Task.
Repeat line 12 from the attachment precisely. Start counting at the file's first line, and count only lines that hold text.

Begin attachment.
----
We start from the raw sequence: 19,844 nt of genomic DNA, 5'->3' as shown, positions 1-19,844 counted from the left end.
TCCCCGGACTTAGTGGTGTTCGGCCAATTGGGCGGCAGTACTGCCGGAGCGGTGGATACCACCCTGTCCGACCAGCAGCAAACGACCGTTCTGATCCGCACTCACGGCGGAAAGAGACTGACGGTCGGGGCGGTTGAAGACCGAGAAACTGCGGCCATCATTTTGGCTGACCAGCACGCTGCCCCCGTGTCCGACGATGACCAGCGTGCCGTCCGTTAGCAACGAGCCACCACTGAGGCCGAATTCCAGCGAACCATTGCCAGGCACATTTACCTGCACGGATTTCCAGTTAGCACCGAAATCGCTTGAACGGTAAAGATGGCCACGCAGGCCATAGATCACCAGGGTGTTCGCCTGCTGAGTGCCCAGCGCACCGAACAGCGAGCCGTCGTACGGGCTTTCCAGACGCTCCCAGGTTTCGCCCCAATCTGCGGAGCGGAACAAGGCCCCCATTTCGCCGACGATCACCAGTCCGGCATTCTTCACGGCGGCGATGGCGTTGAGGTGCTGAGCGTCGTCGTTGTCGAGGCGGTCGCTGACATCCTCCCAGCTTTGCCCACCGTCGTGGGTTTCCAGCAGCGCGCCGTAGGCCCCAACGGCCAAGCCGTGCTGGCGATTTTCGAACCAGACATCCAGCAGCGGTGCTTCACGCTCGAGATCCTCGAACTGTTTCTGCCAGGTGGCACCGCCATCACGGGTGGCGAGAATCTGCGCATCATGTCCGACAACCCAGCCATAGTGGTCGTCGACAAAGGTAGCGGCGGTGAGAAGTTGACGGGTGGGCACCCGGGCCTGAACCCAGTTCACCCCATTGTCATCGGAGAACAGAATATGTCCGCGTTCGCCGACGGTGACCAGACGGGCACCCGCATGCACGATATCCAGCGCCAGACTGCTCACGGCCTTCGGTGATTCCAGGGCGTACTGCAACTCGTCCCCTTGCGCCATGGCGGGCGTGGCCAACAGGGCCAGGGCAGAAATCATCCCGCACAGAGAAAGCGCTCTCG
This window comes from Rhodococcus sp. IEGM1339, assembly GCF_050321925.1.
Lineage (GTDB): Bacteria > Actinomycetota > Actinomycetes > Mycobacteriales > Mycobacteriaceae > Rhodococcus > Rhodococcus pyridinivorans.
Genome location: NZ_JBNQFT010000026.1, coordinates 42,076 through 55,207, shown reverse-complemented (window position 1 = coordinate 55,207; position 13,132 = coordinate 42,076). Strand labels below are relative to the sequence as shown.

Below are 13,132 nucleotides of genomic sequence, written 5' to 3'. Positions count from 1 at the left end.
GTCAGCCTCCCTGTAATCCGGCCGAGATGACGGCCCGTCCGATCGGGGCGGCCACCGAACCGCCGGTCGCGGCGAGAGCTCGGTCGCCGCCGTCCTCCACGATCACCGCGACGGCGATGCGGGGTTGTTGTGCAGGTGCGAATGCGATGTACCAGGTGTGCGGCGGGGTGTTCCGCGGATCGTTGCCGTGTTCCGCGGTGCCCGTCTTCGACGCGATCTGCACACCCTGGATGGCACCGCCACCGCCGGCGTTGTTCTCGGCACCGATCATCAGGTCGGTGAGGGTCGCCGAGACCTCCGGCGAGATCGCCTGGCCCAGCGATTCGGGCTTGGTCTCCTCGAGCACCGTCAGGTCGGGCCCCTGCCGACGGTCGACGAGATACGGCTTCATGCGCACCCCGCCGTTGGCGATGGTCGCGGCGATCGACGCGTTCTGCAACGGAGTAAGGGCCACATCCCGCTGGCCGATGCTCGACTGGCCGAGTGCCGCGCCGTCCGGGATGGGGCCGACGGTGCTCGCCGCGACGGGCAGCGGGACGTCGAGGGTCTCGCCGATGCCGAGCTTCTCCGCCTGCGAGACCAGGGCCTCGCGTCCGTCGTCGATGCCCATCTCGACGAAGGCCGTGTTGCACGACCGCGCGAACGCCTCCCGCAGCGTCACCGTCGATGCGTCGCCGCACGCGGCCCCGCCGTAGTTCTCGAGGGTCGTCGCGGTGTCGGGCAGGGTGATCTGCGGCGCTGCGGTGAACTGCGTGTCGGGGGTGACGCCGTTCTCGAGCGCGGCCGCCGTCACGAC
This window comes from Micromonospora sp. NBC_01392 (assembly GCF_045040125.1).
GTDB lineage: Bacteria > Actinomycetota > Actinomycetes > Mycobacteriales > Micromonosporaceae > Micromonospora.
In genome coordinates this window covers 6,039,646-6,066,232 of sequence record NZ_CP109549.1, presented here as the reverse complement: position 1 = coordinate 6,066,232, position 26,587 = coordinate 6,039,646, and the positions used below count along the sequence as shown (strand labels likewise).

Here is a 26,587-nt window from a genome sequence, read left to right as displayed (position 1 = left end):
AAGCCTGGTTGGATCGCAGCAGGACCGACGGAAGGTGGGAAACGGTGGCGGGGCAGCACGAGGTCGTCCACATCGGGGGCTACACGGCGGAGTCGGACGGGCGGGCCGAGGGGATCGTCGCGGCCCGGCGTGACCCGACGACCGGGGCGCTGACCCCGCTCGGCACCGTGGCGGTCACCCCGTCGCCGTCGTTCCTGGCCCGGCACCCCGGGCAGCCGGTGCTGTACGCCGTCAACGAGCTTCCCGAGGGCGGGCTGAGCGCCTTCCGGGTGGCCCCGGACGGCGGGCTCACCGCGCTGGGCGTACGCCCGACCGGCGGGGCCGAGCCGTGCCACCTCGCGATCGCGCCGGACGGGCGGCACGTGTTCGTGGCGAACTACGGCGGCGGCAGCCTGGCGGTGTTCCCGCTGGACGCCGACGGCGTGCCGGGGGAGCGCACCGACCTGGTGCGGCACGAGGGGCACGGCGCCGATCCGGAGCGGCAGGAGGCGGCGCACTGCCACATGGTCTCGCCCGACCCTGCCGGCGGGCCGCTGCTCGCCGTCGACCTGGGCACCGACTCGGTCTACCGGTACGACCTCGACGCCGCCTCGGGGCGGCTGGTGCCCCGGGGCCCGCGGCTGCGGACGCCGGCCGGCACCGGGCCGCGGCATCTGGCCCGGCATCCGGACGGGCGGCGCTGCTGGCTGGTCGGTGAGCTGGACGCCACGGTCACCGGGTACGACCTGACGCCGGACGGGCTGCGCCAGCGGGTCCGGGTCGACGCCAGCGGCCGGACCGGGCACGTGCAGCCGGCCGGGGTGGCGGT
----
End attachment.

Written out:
AAGCCTGGTTGGATCGCAGCAGGACCGACGGAAGGTGGGAAACGGTGGCGGGGCAGCACGAGGTCGTCCACATCGGGGGCTACACGGCGGAGTCGGACGGGCGGGCCGAGGGGATCGTCGCGGCCCGGCGTGACCCGACGACCGGGGCGCTGACCCCGCTCGGCACCGTGGCGGTCACCCCGTCGCCGTCGTTCCTGGCCCGGCACCCCGGGCAGCCGGTGCTGTACGCCGTCAACGAGCTTCCCGAGGGCGGGCTGAGCGCCTTCCGGGTGGCCCCGGACGGCGGGCTCACCGCGCTGGGCGTACGCCCGACCGGCGGGGCCGAGCCGTGCCACCTCGCGATCGCGCCGGACGGGCGGCACGTGTTCGTGGCGAACTACGGCGGCGGCAGCCTGGCGGTGTTCCCGCTGGACGCCGACGGCGTGCCGGGGGAGCGCACCGACCTGGTGCGGCACGAGGGGCACGGCGCCGATCCGGAGCGGCAGGAGGCGGCGCACTGCCACATGGTCTCGCCCGACCCTGCCGGCGGGCCGCTGCTCGCCGTCGACCTGGGCACCGACTCGGTCTACCGGTACGACCTCGACGCCGCCTCGGGGCGGCTGGTGCCCCGGGGCCCGCGGCTGCGGACGCCGGCCGGCACCGGGCCGCGGCATCTGGCCCGGCATCCGGACGGGCGGCGCTGCTGGCTGGTCGGTGAGCTGGACGCCACGGTCACCGGGTACGACCTGACGCCGGACGGGCTGCGCCAGCGGGTCCGGGTCGACGCCAGCGGCCGGACCGGGCACGTGCAGCCGGCCGGGGTGGCGGT